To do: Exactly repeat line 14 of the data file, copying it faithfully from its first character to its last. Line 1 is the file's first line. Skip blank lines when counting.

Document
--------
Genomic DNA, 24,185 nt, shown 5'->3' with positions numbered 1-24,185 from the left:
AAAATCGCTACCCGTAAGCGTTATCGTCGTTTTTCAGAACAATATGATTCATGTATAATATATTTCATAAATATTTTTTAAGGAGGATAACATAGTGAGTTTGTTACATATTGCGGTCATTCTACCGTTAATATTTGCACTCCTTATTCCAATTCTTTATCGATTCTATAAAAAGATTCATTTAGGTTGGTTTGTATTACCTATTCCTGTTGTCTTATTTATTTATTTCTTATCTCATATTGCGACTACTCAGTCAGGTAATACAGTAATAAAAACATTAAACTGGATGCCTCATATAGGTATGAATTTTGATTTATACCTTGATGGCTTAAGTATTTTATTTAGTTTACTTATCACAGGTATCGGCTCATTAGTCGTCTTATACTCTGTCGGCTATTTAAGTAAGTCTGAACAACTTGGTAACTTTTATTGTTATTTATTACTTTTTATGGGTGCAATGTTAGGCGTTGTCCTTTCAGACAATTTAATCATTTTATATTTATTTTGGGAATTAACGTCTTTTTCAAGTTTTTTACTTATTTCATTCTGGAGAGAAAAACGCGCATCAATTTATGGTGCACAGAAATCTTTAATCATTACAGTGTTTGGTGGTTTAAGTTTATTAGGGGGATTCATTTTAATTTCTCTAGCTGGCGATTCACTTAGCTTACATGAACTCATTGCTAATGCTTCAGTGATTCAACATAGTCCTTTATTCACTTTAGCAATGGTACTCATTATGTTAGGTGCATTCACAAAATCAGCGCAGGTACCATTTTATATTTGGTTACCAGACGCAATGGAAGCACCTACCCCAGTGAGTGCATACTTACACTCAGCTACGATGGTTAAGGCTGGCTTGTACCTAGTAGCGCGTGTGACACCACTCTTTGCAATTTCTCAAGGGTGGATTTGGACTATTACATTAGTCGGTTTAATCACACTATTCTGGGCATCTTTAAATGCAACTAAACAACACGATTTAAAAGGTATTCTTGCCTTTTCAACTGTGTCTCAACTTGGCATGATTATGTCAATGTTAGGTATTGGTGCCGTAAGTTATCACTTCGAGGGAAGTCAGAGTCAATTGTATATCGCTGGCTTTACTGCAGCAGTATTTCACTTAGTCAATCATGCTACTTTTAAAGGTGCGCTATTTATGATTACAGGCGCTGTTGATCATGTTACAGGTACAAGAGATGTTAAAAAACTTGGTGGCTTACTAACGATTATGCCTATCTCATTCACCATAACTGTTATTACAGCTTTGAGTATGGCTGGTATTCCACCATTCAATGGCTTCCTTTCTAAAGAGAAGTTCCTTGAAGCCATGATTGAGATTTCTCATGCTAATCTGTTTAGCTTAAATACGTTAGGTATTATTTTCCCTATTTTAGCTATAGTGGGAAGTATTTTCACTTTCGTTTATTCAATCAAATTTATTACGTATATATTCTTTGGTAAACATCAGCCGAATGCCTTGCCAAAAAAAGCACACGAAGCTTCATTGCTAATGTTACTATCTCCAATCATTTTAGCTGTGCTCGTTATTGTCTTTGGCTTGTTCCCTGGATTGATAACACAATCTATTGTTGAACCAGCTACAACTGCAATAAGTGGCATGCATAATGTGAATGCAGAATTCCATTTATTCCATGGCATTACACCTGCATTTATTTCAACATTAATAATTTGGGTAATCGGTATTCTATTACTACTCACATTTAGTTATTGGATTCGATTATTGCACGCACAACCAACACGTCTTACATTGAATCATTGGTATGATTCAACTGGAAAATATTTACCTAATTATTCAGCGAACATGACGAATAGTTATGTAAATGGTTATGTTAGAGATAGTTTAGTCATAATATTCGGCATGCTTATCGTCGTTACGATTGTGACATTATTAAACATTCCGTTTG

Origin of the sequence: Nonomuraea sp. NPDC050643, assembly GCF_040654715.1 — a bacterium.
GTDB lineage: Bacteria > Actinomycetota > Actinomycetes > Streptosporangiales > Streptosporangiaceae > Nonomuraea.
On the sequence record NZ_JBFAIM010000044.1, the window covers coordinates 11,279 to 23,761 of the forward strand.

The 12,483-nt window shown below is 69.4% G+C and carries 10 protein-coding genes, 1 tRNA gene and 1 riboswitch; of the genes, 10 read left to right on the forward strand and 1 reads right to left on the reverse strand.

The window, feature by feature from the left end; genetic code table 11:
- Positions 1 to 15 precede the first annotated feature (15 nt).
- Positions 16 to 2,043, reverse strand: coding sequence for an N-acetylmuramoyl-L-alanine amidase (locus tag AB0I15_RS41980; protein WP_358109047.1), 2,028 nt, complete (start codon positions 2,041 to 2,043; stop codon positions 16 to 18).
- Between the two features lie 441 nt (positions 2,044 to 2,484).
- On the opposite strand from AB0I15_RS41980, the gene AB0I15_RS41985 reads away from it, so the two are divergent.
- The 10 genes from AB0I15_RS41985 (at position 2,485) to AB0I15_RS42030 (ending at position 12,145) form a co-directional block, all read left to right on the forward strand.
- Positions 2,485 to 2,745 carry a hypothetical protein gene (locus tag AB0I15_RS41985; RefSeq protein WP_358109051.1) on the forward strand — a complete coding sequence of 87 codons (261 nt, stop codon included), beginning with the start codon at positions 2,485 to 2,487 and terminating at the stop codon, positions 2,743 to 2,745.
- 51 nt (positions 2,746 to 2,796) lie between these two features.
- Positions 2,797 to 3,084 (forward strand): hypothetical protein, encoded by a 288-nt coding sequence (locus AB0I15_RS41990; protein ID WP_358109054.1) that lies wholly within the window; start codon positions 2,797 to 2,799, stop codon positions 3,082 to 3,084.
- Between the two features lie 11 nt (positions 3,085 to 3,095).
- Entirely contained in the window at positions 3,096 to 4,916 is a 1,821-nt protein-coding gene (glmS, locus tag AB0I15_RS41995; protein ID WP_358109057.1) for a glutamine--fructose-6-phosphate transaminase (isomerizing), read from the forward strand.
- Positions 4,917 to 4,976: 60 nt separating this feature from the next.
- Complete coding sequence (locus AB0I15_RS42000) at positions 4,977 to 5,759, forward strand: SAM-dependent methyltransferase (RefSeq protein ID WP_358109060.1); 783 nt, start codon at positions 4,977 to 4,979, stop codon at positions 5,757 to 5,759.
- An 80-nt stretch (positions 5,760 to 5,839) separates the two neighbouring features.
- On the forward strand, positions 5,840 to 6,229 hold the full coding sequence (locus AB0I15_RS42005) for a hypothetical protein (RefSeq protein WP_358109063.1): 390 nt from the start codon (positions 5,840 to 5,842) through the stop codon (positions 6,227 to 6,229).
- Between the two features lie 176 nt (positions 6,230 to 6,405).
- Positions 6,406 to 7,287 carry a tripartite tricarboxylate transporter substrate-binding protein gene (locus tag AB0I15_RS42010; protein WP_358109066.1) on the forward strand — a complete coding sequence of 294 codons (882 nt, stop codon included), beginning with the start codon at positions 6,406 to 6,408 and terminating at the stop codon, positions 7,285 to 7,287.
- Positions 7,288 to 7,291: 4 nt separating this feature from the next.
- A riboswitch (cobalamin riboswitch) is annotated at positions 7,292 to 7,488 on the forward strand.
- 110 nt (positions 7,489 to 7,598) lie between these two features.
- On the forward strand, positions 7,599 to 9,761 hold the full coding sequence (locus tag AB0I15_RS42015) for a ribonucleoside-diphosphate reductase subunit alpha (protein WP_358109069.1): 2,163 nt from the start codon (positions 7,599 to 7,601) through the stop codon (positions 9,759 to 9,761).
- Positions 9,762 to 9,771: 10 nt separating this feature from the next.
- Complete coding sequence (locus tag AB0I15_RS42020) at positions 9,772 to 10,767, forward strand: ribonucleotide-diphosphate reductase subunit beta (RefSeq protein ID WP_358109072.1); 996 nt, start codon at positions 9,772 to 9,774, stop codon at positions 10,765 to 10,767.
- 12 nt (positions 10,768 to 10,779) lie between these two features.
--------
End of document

- 51 nt (positions 2,746 to 2,796) lie between these two features.